Rituals of the World – Harbin Ice Festival
Ice, Ice, Baby!
The Chinese city of Harbin celebrates its Ice Festival for an entire winter month. And if it stays cold, for even longer.
It never gets really warm in Manchuria. Although in summer the average temperature in the city of Harbin is around 20 degrees Celsius, in winter it is a teeth-chattering minus 17 degrees. And it can get much colder still with temperatures as low as minus 40 degrees when an icy north wind blows from Siberia. The residents of the city, which lies in the northeast of the country, have chosen the frostiest month of January to celebrate a big festival. Outside, of course.
Fascination ice – at minus 40 degrees Celsius
Big saws are used to cut the ice from the frozen Songhua River into thick blocks. Well over 10,000 workers chisel, hammer, and carve huge sculptures from them, which are exhibited throughout the city. Or they pile up the building blocks to create enormous, walk-in buildings. Several dozen meters high, they recreate famous sights from all over the world. Ice art and architecture adorn the city during the alpine skiing competitions that take place at the same time. At night they become the impressive backdrop for traditional parades with ice lanterns. The Harbin Ice and Snow Festival developed from this custom.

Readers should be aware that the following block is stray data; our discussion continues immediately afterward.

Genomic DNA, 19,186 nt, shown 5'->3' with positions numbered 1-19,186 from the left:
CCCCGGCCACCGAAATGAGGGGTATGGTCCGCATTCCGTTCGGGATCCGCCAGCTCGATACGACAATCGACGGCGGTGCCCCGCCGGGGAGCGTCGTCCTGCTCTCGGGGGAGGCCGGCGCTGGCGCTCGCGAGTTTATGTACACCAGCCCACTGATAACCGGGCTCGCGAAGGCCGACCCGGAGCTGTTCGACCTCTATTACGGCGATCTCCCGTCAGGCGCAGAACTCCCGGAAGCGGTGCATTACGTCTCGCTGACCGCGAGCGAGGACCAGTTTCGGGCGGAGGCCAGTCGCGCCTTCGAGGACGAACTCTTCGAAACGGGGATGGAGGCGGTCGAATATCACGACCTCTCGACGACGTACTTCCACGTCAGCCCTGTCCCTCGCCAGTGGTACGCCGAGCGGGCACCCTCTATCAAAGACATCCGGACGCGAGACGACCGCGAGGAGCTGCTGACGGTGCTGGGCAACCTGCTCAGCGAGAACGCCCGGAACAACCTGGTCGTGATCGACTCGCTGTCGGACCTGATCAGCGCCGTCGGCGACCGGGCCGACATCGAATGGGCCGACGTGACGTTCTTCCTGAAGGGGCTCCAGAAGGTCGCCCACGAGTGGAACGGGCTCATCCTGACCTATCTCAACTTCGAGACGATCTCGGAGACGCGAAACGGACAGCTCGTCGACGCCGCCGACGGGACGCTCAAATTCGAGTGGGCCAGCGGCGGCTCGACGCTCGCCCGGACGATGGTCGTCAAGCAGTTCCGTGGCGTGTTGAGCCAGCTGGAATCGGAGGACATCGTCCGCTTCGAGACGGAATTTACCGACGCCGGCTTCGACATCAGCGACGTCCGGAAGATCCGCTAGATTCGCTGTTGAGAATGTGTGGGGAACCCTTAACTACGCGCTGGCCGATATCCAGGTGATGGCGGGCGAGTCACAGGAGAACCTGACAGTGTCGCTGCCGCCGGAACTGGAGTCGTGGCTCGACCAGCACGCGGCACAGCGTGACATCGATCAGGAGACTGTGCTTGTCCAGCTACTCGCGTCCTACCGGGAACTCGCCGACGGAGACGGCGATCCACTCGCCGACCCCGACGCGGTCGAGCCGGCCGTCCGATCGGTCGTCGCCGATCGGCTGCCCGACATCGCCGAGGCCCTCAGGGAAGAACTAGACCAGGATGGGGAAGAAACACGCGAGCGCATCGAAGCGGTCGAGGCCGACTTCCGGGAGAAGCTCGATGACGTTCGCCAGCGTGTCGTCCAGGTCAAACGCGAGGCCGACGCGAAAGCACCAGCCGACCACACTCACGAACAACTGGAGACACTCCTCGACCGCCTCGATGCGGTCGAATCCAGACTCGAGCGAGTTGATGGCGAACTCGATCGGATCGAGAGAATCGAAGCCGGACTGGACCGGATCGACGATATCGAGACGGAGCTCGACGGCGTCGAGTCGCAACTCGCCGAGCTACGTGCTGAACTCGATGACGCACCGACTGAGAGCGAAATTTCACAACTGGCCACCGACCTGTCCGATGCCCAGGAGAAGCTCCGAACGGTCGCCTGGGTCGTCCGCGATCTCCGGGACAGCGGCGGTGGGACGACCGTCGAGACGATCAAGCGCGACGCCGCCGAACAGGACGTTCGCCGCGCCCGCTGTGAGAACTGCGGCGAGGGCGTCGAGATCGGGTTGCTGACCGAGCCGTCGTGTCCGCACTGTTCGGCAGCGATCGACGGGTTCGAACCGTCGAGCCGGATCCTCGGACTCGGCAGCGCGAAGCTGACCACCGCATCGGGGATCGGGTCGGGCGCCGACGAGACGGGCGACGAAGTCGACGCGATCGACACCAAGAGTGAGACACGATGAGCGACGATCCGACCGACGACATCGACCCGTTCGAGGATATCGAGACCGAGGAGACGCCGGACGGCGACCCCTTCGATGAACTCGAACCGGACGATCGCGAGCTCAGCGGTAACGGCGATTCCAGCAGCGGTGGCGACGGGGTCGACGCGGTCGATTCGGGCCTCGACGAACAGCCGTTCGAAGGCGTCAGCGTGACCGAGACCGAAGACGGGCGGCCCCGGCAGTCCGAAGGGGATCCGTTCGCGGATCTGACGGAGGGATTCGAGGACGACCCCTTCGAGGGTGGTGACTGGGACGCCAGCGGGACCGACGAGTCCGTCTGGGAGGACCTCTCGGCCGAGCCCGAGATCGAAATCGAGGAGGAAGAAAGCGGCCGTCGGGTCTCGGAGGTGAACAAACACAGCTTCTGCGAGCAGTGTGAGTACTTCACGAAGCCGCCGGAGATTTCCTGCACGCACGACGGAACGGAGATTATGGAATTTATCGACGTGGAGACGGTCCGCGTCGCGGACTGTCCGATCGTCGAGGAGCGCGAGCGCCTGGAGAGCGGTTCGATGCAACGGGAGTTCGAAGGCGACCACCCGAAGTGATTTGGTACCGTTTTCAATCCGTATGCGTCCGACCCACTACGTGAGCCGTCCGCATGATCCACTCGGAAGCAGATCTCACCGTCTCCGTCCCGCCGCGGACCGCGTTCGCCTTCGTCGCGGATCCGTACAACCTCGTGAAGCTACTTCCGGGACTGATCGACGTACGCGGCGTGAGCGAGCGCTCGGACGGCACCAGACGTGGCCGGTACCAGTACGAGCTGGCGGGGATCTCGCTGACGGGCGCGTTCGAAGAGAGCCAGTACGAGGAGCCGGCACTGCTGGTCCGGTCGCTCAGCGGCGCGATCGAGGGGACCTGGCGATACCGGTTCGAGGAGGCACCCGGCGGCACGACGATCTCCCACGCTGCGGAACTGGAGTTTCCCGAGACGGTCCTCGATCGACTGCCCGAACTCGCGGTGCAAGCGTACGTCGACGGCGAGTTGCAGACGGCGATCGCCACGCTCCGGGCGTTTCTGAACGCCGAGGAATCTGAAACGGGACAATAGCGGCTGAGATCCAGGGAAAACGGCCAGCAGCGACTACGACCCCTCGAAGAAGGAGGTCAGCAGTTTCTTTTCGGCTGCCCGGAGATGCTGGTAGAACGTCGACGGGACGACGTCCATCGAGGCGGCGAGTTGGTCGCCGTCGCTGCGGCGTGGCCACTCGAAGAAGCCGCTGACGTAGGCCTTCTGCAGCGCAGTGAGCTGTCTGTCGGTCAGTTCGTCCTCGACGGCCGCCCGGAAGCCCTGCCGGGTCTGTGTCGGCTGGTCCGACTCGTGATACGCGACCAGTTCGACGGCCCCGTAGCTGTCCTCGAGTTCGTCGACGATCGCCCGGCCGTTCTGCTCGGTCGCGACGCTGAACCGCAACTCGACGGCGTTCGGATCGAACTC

A colorful city made of ice
Shining in exquisite, muted white during the day, the city becomes a riot of color at night when brightly colored LEDs illuminate the towers and temples, bridges and cathedrals made of ice. This is beyond opulent, and much of it is really kitschy. But at the same time the translucent shimmer creates a unique, hypnotic experience.
Those who have seen the extravaganza will understand why Harbin is one of the very few cities whose inhabitants want a severe and long winter: to preserve the shining world of ice for as long as possible. And sometimes it doesn’t melt until March. Using the extreme cold weather for an art event, taking pleasure in the biting frost and enjoying a walk on the longest nights: this is an inspiring ritual because it does not stem from necessities or practical constraints. But does something to counter them.
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